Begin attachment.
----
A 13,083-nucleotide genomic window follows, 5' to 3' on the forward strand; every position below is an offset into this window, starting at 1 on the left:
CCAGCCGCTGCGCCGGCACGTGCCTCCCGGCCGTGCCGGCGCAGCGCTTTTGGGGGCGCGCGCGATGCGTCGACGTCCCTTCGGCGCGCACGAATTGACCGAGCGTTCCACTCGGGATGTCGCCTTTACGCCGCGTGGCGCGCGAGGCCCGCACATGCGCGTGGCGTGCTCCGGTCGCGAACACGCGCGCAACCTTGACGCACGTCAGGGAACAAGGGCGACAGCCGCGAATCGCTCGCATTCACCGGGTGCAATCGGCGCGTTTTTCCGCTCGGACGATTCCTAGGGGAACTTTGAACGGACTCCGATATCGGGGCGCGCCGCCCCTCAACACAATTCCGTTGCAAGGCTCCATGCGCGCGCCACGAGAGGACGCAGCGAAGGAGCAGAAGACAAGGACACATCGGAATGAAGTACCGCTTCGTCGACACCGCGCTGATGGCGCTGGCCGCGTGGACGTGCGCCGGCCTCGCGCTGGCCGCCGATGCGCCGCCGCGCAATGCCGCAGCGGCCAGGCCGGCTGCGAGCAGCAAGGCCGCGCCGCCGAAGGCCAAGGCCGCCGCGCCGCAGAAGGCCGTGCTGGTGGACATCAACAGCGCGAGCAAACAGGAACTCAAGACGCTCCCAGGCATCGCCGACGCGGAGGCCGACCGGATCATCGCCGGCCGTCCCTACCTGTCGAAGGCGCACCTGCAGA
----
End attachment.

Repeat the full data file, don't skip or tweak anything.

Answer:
A 13,083-nucleotide genomic window follows, 5' to 3' on the forward strand; every position below is an offset into this window, starting at 1 on the left:
CCAGCCGCTGCGCCGGCACGTGCCTCCCGGCCGTGCCGGCGCAGCGCTTTTGGGGGCGCGCGCGATGCGTCGACGTCCCTTCGGCGCGCACGAATTGACCGAGCGTTCCACTCGGGATGTCGCCTTTACGCCGCGTGGCGCGCGAGGCCCGCACATGCGCGTGGCGTGCTCCGGTCGCGAACACGCGCGCAACCTTGACGCACGTCAGGGAACAAGGGCGACAGCCGCGAATCGCTCGCATTCACCGGGTGCAATCGGCGCGTTTTTCCGCTCGGACGATTCCTAGGGGAACTTTGAACGGACTCCGATATCGGGGCGCGCCGCCCCTCAACACAATTCCGTTGCAAGGCTCCATGCGCGCGCCACGAGAGGACGCAGCGAAGGAGCAGAAGACAAGGACACATCGGAATGAAGTACCGCTTCGTCGACACCGCGCTGATGGCGCTGGCCGCGTGGACGTGCGCCGGCCTCGCGCTGGCCGCCGATGCGCCGCCGCGCAATGCCGCAGCGGCCAGGCCGGCTGCGAGCAGCAAGGCCGCGCCGCCGAAGGCCAAGGCCGCCGCGCCGCAGAAGGCCGTGCTGGTGGACATCAACAGCGCGAGCAAACAGGAACTCAAGACGCTCCCAGGCATCGCCGACGCGGAGGCCGACCGGATCATCGCCGGCCGTCCCTACCTGTCGAAGGCGCACCTGCAGA